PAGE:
Well, I was sitting at work one day and following the various git commands, like push it, pull it, merge it etc. and felt like I was doing a grown up version of bop it. So then I thought, why not actually make one, because that sounds like way more fun.

What it does

There is currently working code for each of these components separately and now all that's left if finishing the code integration.

One LCD display shows the command (this is until we figure out how to add in voice commands).

  1. Commit it (left) - Twist the middle ring attached to a potentiometer to the left.
  2. Commit it (right) - Twist the middle ring attached to a potentiometer to the right.
  3. Branch it (left) - Pull left analog stick to the left.
  4. Branch it (right) - Pull right analog stick to the right.
  5. Merge it - Push center two analog sticks towards each other.
  6. Fork it - Pull center two analog sticks away from each other.
  7. Approve it - Move the controller up / down to simulate nodding in approval (this is utilizing the Teensy's accelerometer)
  8. Shake it - Move the controller left / right (this is to add on syntactic sugar)
  9. Pull it - There is a 3D printed throttle piece that attaches to the 3rd analog stick, with it's sides super glued so you can only move it forward or pull it back (like a mini throttle). Here you pull the throttle towards you.
  10. Push it - Here you push the throttle away from you.
  11. Code it - The top yellow button is for code it.
  12. Debug it - The middle yellow button is for debug it, will be denoted with a bug symbol.
  13. Clone it - The bottom yellow button is for cloning it.
  14. Pass it - Here you pass the controller to the next person for multiplayer use.

The idea is for there to be a time component to speed up the command execution over time. So if they perform the wrong command or the game times out, they are greeted with a friendly Windows blue screen of death error, but until then we will use a simple piezo button tone for now. Regular bop it only has 3 commands - bop it, twist it, pull it...while this has 13 commands. So this is like a souped up bop it or simon says for adults who code.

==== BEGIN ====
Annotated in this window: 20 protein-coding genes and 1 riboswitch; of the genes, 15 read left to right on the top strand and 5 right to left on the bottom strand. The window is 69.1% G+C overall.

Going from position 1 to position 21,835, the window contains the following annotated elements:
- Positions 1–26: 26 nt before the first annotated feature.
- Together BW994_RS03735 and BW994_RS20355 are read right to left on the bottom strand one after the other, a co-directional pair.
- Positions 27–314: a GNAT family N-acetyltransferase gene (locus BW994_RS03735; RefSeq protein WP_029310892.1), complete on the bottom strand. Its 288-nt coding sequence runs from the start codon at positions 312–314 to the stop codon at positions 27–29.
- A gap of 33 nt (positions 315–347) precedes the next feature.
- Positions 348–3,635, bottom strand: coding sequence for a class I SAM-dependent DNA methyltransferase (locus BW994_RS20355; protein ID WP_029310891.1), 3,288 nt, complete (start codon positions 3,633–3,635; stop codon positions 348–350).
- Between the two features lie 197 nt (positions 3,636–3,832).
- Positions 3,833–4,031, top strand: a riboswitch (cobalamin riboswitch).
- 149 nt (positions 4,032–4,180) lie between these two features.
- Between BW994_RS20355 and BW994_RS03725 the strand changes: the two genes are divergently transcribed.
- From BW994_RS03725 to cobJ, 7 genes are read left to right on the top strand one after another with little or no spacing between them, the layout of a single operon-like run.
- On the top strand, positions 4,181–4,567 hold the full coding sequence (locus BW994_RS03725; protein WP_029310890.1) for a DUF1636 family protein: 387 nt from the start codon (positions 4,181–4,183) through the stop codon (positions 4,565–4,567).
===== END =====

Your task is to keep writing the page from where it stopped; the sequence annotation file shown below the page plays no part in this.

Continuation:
How I built it

Components include:

  • 3 analog sticks (one with the top pulled off and the sides superglued together to limit it's range of motion to only up / down)
  • 1 3D printed throttle piece (not pictured, but it is printed out and ready to use)
  • 2 LCD display screens (one to show a command and the other to show health or how many lives you have left).
  • 1 seven-segment display for showing the numerical score of how many points you've earned.
  • 1 potentiometer
  • 3 buttons
  • 4 LEDs
  • 1 lid from a cigar box, used for mounting the electronic pieces onto a hard surface.

Challenges I ran into

It was challenging to think of how the game would make so many comparisons to determine whether the player executed the correct command. Though luckily with some brainstorming with a friend, we came up with an interesting solution to keep the code for this minimal and clean.

Accomplishments that I'm proud of

Writing my first C library and custom object oriented code. Challenging myself to write cleaner code.

What I learned

To not underestimate the logic that went into making what looks to be a simple game like bop it. That the background beat and voice commands seem to be the most challenging part to figure out how to implement.

What's next for Code It!

Please help me make this work...

Built With

  • teensy
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